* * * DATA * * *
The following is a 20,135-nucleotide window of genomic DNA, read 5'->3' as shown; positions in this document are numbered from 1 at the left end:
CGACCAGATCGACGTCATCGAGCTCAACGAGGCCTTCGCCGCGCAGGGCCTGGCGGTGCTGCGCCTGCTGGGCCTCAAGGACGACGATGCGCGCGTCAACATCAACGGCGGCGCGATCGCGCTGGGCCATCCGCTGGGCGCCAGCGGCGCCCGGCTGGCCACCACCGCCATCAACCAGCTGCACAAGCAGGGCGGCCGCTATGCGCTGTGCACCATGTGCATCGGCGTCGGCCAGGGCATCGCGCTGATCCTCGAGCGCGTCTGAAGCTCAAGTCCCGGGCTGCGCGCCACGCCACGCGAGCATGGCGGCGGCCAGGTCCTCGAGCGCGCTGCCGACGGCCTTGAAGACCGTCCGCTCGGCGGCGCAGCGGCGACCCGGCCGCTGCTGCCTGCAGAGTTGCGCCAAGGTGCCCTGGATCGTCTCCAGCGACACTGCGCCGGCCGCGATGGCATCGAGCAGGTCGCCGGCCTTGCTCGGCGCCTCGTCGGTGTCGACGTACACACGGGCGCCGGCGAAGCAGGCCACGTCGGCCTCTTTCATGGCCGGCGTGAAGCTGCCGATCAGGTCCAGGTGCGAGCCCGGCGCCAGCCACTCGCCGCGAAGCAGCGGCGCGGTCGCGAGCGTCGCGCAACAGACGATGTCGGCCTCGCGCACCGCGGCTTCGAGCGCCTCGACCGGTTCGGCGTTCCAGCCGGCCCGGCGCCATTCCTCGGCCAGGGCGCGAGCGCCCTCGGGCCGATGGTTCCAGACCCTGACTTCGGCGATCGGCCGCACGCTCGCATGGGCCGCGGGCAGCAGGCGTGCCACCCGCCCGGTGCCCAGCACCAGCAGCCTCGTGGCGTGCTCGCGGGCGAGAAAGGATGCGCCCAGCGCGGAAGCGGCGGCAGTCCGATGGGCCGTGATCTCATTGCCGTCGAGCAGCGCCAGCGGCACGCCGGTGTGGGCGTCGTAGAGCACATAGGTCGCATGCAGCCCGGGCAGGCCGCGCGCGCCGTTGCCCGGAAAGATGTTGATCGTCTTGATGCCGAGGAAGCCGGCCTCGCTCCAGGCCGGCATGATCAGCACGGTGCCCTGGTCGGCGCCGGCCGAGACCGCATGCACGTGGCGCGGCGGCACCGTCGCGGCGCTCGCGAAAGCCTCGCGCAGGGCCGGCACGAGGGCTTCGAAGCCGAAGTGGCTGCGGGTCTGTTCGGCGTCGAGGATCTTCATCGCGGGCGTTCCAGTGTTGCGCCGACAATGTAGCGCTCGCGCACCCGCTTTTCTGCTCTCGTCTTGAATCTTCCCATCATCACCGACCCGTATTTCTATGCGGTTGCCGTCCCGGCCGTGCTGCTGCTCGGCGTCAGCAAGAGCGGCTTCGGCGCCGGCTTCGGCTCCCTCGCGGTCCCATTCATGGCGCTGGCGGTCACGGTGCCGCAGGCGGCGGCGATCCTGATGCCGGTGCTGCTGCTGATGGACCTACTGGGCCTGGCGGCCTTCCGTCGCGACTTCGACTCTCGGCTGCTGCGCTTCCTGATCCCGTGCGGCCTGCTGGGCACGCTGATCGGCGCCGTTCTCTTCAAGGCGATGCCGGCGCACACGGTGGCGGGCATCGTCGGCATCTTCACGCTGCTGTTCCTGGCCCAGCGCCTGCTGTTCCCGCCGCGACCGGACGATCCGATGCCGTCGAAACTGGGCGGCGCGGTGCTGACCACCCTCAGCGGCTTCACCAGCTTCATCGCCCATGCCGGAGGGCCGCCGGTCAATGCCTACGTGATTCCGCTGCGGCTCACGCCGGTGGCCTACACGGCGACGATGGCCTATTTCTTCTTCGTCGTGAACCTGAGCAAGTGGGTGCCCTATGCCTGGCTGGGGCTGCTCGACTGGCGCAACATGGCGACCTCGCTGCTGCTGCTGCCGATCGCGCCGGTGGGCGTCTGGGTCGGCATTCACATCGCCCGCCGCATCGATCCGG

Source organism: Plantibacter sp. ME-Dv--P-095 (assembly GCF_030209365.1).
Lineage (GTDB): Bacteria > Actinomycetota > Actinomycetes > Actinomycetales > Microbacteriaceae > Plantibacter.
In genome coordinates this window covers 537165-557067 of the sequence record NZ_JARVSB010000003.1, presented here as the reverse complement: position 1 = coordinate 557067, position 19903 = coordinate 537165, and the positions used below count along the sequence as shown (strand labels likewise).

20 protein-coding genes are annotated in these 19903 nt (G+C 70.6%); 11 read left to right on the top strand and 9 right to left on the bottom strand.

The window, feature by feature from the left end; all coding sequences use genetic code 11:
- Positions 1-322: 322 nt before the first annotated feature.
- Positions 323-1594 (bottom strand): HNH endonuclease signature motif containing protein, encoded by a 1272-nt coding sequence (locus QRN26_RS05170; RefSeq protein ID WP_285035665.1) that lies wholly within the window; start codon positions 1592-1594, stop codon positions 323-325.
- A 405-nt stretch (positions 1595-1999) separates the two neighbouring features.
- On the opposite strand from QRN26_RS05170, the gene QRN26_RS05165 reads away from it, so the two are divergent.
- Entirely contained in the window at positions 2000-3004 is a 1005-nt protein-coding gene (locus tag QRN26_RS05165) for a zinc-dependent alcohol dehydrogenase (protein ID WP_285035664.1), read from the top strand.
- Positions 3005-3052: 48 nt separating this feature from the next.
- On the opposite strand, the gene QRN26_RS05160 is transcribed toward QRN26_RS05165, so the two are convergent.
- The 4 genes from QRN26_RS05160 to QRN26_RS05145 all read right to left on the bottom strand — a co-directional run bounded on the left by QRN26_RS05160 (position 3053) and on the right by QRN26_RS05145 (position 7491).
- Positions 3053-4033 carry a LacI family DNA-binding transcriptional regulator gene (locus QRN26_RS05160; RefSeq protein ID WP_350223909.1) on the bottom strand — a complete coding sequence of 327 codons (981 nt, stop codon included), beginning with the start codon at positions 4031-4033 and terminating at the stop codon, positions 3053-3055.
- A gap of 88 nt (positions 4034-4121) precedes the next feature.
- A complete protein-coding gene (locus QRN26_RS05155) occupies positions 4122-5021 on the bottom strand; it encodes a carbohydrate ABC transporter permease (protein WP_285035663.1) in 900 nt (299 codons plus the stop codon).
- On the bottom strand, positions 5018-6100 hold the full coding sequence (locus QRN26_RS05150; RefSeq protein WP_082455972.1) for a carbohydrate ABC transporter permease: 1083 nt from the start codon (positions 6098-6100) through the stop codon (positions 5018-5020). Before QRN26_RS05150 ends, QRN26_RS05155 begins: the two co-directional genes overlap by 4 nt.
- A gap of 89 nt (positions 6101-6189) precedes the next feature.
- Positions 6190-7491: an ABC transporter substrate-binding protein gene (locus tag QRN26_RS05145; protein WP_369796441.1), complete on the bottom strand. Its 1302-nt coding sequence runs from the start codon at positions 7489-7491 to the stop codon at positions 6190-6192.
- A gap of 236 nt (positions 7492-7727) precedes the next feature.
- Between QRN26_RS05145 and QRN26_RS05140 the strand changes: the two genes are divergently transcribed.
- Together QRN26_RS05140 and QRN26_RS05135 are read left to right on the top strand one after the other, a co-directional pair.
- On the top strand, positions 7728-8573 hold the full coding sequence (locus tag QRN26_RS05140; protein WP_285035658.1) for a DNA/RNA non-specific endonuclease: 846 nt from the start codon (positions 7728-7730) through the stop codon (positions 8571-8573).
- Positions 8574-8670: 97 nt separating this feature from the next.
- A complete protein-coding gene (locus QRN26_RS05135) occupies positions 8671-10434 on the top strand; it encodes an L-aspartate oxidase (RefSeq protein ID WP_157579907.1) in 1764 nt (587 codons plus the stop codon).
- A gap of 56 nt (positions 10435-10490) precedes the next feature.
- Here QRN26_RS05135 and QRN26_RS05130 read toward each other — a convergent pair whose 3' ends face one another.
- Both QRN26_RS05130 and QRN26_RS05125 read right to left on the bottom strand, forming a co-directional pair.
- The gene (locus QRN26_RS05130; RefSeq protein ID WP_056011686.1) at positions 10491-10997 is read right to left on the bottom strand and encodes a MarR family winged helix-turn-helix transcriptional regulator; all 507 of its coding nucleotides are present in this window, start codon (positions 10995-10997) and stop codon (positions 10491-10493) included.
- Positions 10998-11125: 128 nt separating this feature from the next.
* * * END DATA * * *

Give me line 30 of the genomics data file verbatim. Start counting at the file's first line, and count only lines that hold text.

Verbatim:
- Both QRN26_RS05130 and QRN26_RS05125 read right to left on the bottom strand, forming a co-directional pair.